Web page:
[RFC PATCH v9 03/13] mm: Add support for eXclusive Page Frame Ownership (XPFO)

Nadav Amit nadav.amit at gmail.com
Wed Apr 17 17:19:54 UTC 2019

> On Apr 17, 2019, at 10:09 AM, Ingo Molnar <mingo at kernel.org> wrote:
> * Khalid Aziz <khalid.aziz at oracle.com> wrote:
>>> I.e. the original motivation of the XPFO patches was to prevent execution 
>>> of direct kernel mappings. Is this motivation still present if those 
>>> mappings are non-executable?
>>> (Sorry if this has been asked and answered in previous discussions.)
>> Hi Ingo,
>> That is a good question. Because of the cost of XPFO, we have to be very
>> sure we need this protection. The paper from Vasileios, Michalis and
>> Angelos - <http://www.cs.columbia.edu/~vpk/papers/ret2dir.sec14.pdf>,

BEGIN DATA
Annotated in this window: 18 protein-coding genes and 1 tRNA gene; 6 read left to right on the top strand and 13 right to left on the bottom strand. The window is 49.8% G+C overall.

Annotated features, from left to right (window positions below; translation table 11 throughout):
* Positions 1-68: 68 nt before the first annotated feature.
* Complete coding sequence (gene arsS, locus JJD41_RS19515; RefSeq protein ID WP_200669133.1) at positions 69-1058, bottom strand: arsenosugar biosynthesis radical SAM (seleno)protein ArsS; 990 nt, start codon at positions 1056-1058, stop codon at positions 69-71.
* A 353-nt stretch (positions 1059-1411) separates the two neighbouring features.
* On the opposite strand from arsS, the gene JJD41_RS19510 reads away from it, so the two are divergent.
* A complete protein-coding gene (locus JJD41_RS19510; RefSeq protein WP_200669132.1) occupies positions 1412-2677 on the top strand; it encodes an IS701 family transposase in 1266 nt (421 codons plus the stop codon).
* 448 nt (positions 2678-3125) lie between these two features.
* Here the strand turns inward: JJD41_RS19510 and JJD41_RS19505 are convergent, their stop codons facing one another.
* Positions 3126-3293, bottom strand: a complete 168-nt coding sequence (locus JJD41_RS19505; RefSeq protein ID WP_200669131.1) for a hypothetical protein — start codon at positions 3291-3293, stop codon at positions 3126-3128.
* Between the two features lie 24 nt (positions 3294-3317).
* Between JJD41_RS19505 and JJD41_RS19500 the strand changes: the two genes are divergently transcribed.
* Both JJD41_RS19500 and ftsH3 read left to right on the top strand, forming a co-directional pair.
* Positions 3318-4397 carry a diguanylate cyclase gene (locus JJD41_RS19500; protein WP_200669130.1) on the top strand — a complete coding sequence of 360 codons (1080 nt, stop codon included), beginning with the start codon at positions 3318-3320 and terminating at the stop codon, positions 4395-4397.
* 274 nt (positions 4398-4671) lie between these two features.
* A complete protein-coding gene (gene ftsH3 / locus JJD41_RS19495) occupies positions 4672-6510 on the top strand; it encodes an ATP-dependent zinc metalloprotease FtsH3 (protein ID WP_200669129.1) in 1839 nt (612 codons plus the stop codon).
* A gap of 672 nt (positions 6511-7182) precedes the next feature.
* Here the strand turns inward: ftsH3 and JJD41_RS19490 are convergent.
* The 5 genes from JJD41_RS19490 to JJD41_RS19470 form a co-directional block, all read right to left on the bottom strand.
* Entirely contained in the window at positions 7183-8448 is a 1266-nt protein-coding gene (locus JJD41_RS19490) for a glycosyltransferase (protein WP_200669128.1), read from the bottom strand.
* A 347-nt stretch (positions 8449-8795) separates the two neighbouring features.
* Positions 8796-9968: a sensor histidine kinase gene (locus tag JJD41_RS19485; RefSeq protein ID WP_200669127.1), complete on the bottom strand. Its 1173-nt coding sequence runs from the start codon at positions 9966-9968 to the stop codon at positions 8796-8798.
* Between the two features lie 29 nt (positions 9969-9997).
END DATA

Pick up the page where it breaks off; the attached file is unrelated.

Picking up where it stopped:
>> does go into how ret2dir attacks can bypass SMAP/SMEP in sections 6.1
>> and 6.2.
> So it would be nice if you could generally summarize external arguments 
> when defending a patchset, instead of me having to dig through a PDF 
> which not only causes me to spend time that you probably already spent 
> reading that PDF, but I might also interpret it incorrectly. ;-)
> The PDF you cited says this:
>  "Unfortunately, as shown in Table 1, the W^X prop-erty is not enforced 
>   in many platforms, including x86-64.  In our example, the content of 
>   user address 0xBEEF000 is also accessible through kernel address 
>   0xFFFF87FF9F080000 as plain, executable code."
> Is this actually true of modern x86-64 kernels? We've locked down W^X 
> protections in general.

As I was curious, I looked at the paper. Here is a quote from it:

"In x86-64, however, the permissions of physmap are not in sane state.
Kernels up to v3.8.13 violate the W^X property by mapping the entire region
as “readable, writeable, and executable” (RWX)—only very recent kernels
(≥v3.9) use the more conservative RW mapping.”

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